Place to Go in Case of Possible Conflict.
An intersection is where two or more roadways meet, creating a possible conflict between vehicles on those roads and with pedestrians crossing the roadways. These are high-risk locations for collisions. Intersections may be controlled by traffic signs, traffic signal lights, or both. Intersections titinada controlled by signs or signals are controlled by rules and regulations. To drive safely through an intersection with or without controls you must know the rules and regulations that determine who has the right-of-way.
Always be careful. Other drivers may not be paying attention to the signs and signals, or may be unaware of the rules at intersections without signs or signals.
For information about traffic signs and traffic signals, refer to Traffic Control Signals.
Directions given by a peace officer or police officer must be followed over traffic signs or signals.
Intersections controlled by signs
A stop sign indicates that your vehicle must come to a
complete stop. After stopping, check the intersection carefully for pedestrians and other traffic. When safe, you may proceed.
Rules for stopping at intersections
There are rules about where you must stop your vehicle when you come to a stop sign.
Marked stop line
Where a stop line has been marked, bring your vehicle to a complete stop before the stop line. Before moving forward, give pedestrians and traffic the right-of-way.
Stop before the stop line at a marked crosswalk.
No stop line
Where there is no stop line, stop before the marked crosswalk.
No stop line or marked crosswalk
If there is no stop line or marked crosswalk at the intersection, you must stop within 3 metres (10 feet) of the intersecting roadway. Stop where you will titinada interfere with pedestrians who are crossing or are about to cross the roadway.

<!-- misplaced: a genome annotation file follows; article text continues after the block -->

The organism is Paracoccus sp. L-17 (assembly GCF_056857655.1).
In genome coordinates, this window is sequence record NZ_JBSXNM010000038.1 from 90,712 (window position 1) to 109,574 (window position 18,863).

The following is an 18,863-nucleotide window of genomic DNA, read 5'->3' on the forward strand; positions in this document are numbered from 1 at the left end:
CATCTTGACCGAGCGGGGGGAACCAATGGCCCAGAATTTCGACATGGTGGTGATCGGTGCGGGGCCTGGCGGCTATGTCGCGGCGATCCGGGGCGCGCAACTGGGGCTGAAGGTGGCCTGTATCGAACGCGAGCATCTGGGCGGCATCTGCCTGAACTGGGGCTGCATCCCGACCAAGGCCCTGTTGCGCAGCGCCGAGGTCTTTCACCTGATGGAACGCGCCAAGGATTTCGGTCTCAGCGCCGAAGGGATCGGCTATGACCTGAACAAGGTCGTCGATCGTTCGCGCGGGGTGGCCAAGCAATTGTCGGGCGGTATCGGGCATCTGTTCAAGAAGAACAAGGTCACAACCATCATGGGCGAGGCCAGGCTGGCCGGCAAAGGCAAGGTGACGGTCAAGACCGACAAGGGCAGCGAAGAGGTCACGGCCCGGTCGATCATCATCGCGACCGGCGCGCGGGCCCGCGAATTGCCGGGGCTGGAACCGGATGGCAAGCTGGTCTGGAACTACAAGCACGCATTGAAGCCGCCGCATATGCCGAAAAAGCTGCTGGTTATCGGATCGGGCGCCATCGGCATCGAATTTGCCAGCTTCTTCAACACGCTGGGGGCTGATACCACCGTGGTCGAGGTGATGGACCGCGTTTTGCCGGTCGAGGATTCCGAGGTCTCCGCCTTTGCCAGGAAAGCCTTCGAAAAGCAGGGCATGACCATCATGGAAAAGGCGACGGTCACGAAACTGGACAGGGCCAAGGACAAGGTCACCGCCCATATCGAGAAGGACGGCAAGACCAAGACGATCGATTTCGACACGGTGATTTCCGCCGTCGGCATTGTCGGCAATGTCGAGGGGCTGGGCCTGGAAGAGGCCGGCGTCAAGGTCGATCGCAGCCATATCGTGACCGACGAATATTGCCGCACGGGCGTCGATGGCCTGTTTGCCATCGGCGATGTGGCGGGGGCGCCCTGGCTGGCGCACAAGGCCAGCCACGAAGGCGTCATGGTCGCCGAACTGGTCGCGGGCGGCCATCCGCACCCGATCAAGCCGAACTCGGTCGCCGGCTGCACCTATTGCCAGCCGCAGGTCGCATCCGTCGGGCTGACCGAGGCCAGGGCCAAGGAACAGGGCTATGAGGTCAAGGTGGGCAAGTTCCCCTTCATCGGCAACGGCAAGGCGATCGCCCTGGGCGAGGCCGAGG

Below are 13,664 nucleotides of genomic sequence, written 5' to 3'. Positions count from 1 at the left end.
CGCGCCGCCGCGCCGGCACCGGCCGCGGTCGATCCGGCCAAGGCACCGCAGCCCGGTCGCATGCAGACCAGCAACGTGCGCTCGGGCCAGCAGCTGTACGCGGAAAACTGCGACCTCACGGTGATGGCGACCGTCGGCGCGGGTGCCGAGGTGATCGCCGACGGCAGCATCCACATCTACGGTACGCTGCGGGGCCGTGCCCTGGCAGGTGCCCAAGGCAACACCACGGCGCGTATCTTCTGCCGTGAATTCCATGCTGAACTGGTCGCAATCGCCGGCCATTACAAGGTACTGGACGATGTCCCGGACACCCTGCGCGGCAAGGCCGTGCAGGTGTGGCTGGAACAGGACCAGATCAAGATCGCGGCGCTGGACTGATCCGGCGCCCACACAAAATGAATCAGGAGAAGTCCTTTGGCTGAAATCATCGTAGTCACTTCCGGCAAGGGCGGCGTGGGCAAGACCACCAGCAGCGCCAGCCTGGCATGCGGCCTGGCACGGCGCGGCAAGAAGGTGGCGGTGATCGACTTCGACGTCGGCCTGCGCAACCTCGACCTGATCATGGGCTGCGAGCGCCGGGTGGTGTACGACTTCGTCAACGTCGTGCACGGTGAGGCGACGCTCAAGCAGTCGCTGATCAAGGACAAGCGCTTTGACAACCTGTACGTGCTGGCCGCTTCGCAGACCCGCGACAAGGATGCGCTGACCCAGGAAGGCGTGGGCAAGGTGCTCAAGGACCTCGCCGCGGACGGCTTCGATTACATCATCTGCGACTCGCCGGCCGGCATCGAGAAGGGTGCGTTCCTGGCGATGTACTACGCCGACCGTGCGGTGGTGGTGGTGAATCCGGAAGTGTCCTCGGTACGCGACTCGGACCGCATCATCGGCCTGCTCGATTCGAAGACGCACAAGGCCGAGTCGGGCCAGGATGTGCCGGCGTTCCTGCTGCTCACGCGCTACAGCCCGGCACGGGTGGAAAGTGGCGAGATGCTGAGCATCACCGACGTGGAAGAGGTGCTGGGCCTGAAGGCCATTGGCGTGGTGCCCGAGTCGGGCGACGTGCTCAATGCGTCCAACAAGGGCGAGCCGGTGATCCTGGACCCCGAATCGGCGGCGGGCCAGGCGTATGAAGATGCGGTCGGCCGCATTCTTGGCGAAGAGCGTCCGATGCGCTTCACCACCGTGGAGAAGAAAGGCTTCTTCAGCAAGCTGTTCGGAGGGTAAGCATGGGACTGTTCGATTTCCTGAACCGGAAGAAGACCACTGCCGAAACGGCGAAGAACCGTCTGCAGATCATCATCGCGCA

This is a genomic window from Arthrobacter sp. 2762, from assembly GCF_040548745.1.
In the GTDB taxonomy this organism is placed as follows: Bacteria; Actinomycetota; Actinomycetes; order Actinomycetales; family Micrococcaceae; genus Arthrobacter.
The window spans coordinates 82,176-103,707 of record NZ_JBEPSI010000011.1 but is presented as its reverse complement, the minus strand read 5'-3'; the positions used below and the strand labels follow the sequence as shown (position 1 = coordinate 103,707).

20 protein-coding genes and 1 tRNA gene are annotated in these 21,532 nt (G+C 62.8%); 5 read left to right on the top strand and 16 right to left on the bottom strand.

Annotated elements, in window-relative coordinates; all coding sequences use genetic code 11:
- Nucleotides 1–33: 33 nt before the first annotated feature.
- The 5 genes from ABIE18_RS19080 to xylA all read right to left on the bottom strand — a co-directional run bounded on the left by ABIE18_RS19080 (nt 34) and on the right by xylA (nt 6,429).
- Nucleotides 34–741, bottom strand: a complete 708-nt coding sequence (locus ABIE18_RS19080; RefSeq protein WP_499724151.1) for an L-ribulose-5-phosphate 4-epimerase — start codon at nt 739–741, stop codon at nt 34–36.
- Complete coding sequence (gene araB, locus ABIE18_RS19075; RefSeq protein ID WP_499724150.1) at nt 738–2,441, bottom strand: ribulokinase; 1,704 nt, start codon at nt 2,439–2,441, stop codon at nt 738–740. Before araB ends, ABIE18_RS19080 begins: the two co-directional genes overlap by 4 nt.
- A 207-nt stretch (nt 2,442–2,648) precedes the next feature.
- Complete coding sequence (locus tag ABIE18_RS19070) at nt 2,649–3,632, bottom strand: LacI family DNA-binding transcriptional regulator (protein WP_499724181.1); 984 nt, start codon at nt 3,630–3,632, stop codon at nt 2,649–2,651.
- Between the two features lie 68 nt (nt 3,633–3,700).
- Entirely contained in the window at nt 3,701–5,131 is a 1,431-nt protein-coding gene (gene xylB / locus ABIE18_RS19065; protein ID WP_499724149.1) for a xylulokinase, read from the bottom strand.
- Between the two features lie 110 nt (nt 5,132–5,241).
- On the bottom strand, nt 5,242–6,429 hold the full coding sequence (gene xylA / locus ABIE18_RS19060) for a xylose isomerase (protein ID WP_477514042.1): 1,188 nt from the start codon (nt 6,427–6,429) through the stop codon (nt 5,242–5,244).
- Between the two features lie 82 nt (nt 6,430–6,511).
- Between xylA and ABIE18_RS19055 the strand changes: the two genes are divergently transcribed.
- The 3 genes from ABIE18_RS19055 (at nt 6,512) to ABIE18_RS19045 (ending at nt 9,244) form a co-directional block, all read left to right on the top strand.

3 and 4-way stops
Intersections where stop signs are located at all corners are often referred to as “courtesy corners”. Vehicles approaching from each direction are required to stop. All drivers must use courtesy and caution. Courtesy is to allow the vehicle that arrived first to proceed first. If 2 vehicles arrive at the same time, courtesy allows the vehicle on the right to proceed first. You must not proceed unless you can do so safely.
A yield sign means that you must allow other vehicles that do not face a yield sign the right-of-way to proceed. When approaching a yield sign, reduce speed as you near the intersection and be prepared to stop.
You may be required to stop and yield the right-of-way to traffic or pedestrians. Wait for a safe gap in the traffic before you proceed.
If there are no pedestrians or traffic that you are required to yield to, you may proceed through the intersection without coming to a complete stop.
Your approach must be at a speed that allows you to stop easily to prevent a collision with another vehicle or person.
Place to Go in Case of Possible Conflict